Acceptable Levels for Ingestion of Dimethylsilanediol in Water on the International Space Station

ArticleinAviation Space and Environmental Medicine 83(6):598-603 · June 2012with5 Reads
Impact Factor: 0.88 · DOI: 10.3357/ASEM.3198.2012 · Source: PubMed


    Water is recovered aboard the International Space Station (ISS) from humidity condensate and treated urine. The product water is monitored for total organic carbon (TOC). In 2010 the TOC readings indicated that a new contaminant had entered the potable water and was steadily increasing toward the TOC screening limit of 3 mg x L(-1). In a ground-based laboratory, chemists discovered that dimethylsilanediol (DMSD) was the principal new contaminant. As no standard existed for safe levels of DMSD in water, the Toxicology Office at Johnson Space Center was asked to set such a standard.
    The Toxicology Office used methods developed over the past decade, in collaboration with the National Research Council Committee on Toxicology, for setting Spacecraft Water Exposure Guidelines (SWEGs). These methods require a thorough literature search and development of an acceptable concentration (AC) for each potential toxic effect, keeping in mind that the adverse effects that accompany spaceflight could increase toxicity for certain end points. Benchmark dose modeling was encouraged if sufficient data were available. The most sensitive AC becomes the driver for the SWEG.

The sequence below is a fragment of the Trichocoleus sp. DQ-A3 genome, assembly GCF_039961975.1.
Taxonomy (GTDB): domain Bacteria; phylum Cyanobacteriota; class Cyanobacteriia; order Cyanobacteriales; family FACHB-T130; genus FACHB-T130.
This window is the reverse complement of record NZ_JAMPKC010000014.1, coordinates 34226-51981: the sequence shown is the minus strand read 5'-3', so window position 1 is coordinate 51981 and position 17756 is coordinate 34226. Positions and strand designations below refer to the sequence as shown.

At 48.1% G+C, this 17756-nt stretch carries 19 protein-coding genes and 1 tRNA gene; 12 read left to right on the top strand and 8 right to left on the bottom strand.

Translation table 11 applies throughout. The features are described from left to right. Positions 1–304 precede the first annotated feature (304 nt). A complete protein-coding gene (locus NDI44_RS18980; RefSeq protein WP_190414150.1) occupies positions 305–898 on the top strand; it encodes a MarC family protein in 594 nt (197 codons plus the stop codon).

Hematotoxicity, hepatotoxicity, and possibly neurotoxicity were the most sensitive toxicological endpoints for DMSD.
    The SWEG for DMSD for 100 d of ingestion was set at 35 mg x L(-1), which is equivalent to 9 mg x L(-1) as TOC. This is well above the TOC SWEG of 3 mg x L(-1) and the peak DMSD level of processed water observed on orbit, which was 2.2 mg x L(-1) asTOC (8.5 mg x L(-10 of DMSD).